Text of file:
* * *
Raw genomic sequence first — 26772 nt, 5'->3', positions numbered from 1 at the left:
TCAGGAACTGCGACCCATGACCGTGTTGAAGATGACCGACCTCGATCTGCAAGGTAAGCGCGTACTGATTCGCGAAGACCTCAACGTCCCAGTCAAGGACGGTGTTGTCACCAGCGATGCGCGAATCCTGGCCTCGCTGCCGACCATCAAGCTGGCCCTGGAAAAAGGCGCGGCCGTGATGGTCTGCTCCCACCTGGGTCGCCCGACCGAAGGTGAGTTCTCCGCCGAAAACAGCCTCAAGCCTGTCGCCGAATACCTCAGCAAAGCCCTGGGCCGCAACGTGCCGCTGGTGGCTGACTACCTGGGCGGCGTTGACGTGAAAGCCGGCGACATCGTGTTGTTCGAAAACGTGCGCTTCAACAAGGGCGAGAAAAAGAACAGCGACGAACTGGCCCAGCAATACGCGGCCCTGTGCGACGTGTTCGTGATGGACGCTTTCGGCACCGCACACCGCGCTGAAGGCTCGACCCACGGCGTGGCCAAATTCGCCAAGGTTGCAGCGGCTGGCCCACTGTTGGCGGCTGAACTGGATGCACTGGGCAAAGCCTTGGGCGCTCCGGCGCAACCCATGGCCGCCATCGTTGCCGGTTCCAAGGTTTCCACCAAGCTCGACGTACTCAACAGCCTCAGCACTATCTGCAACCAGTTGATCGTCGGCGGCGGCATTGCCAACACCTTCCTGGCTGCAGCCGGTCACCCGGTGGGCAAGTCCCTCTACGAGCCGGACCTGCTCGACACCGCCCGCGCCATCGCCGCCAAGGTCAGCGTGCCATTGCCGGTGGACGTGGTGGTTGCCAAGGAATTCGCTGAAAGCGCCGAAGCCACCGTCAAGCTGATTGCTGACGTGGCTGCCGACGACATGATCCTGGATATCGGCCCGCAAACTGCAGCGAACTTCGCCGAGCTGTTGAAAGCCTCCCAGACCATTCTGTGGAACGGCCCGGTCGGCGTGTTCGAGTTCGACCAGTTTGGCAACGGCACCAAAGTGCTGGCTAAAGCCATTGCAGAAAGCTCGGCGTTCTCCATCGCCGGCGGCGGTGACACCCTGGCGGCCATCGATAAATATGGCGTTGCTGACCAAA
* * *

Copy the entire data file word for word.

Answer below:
Raw genomic sequence first — 26772 nt, 5'->3', positions numbered from 1 at the left:
TCAGGAACTGCGACCCATGACCGTGTTGAAGATGACCGACCTCGATCTGCAAGGTAAGCGCGTACTGATTCGCGAAGACCTCAACGTCCCAGTCAAGGACGGTGTTGTCACCAGCGATGCGCGAATCCTGGCCTCGCTGCCGACCATCAAGCTGGCCCTGGAAAAAGGCGCGGCCGTGATGGTCTGCTCCCACCTGGGTCGCCCGACCGAAGGTGAGTTCTCCGCCGAAAACAGCCTCAAGCCTGTCGCCGAATACCTCAGCAAAGCCCTGGGCCGCAACGTGCCGCTGGTGGCTGACTACCTGGGCGGCGTTGACGTGAAAGCCGGCGACATCGTGTTGTTCGAAAACGTGCGCTTCAACAAGGGCGAGAAAAAGAACAGCGACGAACTGGCCCAGCAATACGCGGCCCTGTGCGACGTGTTCGTGATGGACGCTTTCGGCACCGCACACCGCGCTGAAGGCTCGACCCACGGCGTGGCCAAATTCGCCAAGGTTGCAGCGGCTGGCCCACTGTTGGCGGCTGAACTGGATGCACTGGGCAAAGCCTTGGGCGCTCCGGCGCAACCCATGGCCGCCATCGTTGCCGGTTCCAAGGTTTCCACCAAGCTCGACGTACTCAACAGCCTCAGCACTATCTGCAACCAGTTGATCGTCGGCGGCGGCATTGCCAACACCTTCCTGGCTGCAGCCGGTCACCCGGTGGGCAAGTCCCTCTACGAGCCGGACCTGCTCGACACCGCCCGCGCCATCGCCGCCAAGGTCAGCGTGCCATTGCCGGTGGACGTGGTGGTTGCCAAGGAATTCGCTGAAAGCGCCGAAGCCACCGTCAAGCTGATTGCTGACGTGGCTGCCGACGACATGATCCTGGATATCGGCCCGCAAACTGCAGCGAACTTCGCCGAGCTGTTGAAAGCCTCCCAGACCATTCTGTGGAACGGCCCGGTCGGCGTGTTCGAGTTCGACCAGTTTGGCAACGGCACCAAAGTGCTGGCTAAAGCCATTGCAGAAAGCTCGGCGTTCTCCATCGCCGGCGGCGGTGACACCCTGGCGGCCATCGATAAATATGGCGTTGCTGACCAAA